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Chapter 13: Existence Is One

Then Saint Augustine explained, “I am in difficulty ever since I first heard that I am a learned person, because now I am trying to find out where this knowledge is within me but I am having no success in finding it. In error, in ignorance, I believed in it in the beginning. But now it is difficult for me to believe so. And yet, let me know your question. You have come a great distance, so ask your question. Even if I am unable to answer it, you will at least be relieved that the question has been asked. In case I am able to answer your question though, do you think questions are correctly answered by someone giving answers? But ask your question.”

The man asked, “What is time?”

Saint Augustine said, “You have asked the question I was afraid you might ask. There are certain questions to which we assume we know the answers, but when they are asked, we are lost for an answer. I definitely know what time is, but when you ask the question I am in difficulty.”

Until somebody asks you this question, you know what time is very well. You catch the train in time, you catch the bus in time, you go to the office in time and return home in time. So you know very well what time is. But no sooner does someone ask you the question than you are in the predicament of the centipede. You know dates, you have watches, calendars are hanging on the wall, and yet no one so far has been able to give a correct answer to that question. And the answers that have been given are like groping in the dark - nothing is established.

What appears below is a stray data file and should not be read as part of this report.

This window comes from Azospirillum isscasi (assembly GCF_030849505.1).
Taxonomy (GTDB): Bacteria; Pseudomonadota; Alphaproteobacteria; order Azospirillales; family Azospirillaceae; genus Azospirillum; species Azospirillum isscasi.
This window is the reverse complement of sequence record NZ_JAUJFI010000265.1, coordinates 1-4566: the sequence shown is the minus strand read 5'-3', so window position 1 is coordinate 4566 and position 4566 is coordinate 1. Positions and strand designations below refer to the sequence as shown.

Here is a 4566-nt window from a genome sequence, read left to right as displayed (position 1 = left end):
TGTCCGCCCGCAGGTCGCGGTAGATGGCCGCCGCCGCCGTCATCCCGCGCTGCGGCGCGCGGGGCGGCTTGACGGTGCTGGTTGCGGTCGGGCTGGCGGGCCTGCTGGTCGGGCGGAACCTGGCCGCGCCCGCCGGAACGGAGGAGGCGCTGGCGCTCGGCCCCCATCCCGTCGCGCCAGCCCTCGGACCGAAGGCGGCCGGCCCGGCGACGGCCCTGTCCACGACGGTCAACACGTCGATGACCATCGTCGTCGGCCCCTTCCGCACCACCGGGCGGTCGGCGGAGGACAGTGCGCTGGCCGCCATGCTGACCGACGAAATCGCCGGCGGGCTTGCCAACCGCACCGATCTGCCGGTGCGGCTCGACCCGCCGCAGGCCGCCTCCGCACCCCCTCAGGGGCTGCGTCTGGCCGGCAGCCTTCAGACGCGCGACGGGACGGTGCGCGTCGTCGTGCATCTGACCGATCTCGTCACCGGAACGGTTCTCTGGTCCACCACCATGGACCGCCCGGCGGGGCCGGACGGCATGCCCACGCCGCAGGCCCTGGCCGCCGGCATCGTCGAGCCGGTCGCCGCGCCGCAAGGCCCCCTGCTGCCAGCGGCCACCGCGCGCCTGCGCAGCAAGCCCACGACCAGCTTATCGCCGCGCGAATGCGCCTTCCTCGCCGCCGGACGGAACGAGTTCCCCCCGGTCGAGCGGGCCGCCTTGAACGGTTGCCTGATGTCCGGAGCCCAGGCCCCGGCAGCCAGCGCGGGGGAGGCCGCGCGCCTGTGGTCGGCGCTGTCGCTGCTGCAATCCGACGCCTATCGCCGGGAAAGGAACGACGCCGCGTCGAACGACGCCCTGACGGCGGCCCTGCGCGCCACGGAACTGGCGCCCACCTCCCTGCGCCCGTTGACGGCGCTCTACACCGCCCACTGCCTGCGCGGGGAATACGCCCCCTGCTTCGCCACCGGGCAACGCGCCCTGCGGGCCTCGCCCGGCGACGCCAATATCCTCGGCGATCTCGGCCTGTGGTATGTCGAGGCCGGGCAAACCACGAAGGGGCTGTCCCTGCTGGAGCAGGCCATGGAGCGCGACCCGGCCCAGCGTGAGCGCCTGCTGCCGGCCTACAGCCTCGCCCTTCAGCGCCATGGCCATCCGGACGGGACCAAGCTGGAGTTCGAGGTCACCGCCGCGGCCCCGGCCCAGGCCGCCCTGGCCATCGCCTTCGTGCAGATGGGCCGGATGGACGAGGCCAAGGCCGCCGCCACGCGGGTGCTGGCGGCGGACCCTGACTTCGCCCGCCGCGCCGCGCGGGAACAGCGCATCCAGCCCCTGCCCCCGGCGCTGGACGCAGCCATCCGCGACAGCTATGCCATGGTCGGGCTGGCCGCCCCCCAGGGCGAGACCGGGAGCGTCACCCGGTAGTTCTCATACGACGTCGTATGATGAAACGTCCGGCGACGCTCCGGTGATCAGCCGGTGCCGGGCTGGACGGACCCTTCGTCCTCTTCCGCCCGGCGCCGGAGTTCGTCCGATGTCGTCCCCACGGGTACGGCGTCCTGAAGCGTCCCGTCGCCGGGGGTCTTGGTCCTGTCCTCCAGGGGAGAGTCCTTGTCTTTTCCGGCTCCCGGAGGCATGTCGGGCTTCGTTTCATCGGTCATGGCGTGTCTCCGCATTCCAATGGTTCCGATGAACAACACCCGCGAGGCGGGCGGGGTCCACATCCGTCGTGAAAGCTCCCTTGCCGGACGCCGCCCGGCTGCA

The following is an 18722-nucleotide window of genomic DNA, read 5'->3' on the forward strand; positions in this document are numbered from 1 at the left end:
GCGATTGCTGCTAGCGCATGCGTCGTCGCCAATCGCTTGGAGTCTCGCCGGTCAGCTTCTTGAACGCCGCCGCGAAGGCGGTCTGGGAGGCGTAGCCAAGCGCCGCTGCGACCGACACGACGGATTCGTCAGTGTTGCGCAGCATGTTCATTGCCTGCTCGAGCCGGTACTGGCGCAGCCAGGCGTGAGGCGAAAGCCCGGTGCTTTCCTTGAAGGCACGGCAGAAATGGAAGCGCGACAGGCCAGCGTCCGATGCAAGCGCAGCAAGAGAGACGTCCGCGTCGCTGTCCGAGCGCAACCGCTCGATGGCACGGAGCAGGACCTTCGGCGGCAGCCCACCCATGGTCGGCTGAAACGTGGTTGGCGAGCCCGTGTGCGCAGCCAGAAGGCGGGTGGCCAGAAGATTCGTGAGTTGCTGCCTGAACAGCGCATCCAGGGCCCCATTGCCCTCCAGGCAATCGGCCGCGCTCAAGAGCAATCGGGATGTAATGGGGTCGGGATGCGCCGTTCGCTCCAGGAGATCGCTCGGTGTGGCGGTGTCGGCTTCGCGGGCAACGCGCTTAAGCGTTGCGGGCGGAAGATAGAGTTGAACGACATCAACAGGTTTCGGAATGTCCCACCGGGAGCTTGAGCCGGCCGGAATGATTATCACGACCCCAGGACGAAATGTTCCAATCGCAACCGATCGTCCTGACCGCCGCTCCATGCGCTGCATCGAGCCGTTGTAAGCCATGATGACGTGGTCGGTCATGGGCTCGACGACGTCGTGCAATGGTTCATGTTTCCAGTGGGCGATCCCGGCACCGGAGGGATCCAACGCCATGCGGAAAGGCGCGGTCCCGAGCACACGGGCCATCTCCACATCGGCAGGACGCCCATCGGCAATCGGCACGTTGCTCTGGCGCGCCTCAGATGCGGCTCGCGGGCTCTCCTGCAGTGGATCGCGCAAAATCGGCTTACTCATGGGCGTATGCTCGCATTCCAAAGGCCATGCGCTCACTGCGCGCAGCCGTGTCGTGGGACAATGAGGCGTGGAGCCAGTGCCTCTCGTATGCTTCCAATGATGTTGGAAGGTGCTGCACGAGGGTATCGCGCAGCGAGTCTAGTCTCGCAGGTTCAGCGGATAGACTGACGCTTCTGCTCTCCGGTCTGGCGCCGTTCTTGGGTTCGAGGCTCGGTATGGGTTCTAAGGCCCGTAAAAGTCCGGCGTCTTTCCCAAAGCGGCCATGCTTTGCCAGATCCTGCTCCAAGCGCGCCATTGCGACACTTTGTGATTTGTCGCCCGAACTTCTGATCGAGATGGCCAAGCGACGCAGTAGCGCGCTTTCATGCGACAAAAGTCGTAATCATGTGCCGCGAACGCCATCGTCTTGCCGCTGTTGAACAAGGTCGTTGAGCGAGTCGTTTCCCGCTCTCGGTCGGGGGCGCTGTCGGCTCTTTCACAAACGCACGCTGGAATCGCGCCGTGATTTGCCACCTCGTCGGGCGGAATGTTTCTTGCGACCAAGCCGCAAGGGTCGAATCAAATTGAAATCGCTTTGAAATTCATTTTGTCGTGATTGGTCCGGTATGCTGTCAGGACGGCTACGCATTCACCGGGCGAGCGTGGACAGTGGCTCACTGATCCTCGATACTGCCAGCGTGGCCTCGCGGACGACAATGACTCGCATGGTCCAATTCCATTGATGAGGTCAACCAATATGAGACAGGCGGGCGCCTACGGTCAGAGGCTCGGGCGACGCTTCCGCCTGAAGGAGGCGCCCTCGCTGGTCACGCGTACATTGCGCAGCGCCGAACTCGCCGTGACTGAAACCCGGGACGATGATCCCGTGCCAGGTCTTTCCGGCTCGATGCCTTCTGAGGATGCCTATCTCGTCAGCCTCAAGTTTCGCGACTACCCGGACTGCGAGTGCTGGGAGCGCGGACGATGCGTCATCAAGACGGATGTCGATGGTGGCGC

If someone asks you, “What is the soul?” you cannot answer, because as yet you do not know, even though it has been with you from the day you were born. Not only that, those who know say it was there before you were born. There is no difficulty about it as long as no one asks about it.

If someone asks, “What is love?” then the same difficulty arises. Everybody makes love, and even if they do not make love, they act as if they do. What a great number of love-stories there are! All stories are love-stories, and they are about love because man has not yet been able to make real love so he deceives his mind by writing stories about it. All poems are love-poems, and the person who has no love in his life begins to write love-poems. To write a poem is very easy, to make love is very arduous. Poems can be composed by rhyming lines, but love can only be made by tearing out all the lines. Poems have their own meters and rules, love is totally without meters or rules. Poems can be learned and can be composed. There is no way, no trick, to either learn or to make love. We constantly talk about love, and yet if someone asks us, “What is love?” then we are perplexed.

G.E. Moore is a great thinker, perhaps the greatest of this century. By his logical thinking he has made the greatest impression on man’s mind during the past fifty years. He has written a book called Principia Ethica - principles of ethics. He has taken great pains in writing this book, working diligently on just one question: What is good? And he has labored so hard to prepare this monumental work that I don’t think anyone else in the history of mankind has ever worked so hard on one book. It was prepared after the hard labor of years in which every word was weighed and written after a great deal of thinking. This logician of Oxford university, this greatest thinker, in his final conclusion has said that good is indefinable. In the end, he says that to define good is like defining the color yellow.

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